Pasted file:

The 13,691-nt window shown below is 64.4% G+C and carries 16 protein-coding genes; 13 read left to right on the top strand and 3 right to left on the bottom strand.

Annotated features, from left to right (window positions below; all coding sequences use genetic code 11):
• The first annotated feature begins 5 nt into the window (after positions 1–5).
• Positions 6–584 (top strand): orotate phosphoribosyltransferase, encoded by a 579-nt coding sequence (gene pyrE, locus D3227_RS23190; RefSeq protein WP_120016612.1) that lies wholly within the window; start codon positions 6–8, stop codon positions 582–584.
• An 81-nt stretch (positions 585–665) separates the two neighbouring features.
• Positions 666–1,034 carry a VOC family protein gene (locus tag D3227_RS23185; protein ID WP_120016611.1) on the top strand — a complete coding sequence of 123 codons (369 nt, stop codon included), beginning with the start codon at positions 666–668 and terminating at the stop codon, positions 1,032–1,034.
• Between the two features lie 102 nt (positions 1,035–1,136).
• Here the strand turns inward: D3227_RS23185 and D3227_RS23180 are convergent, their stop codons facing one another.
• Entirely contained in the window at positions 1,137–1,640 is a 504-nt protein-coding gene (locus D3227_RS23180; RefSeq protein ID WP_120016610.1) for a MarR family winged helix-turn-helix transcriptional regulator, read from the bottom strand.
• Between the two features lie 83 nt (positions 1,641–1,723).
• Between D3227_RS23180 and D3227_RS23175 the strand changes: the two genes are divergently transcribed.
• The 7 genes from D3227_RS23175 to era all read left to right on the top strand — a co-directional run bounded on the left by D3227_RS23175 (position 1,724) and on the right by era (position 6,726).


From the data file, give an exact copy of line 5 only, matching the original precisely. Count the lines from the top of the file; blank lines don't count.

• An 81-nt stretch (positions 585–665) separates the two neighbouring features.